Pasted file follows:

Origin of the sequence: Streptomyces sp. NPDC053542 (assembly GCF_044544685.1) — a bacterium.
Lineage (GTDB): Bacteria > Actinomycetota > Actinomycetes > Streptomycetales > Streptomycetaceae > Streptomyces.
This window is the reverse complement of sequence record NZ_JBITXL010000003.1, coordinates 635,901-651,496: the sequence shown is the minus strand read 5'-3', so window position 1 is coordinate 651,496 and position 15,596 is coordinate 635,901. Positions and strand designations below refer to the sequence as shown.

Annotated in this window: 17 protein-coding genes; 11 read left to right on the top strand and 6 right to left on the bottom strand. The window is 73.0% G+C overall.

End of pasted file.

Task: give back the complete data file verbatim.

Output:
Origin of the sequence: Streptomyces sp. NPDC053542 (assembly GCF_044544685.1) — a bacterium.
Lineage (GTDB): Bacteria > Actinomycetota > Actinomycetes > Streptomycetales > Streptomycetaceae > Streptomyces.
This window is the reverse complement of sequence record NZ_JBITXL010000003.1, coordinates 635,901-651,496: the sequence shown is the minus strand read 5'-3', so window position 1 is coordinate 651,496 and position 15,596 is coordinate 635,901. Positions and strand designations below refer to the sequence as shown.

Annotated in this window: 17 protein-coding genes; 11 read left to right on the top strand and 6 right to left on the bottom strand. The window is 73.0% G+C overall.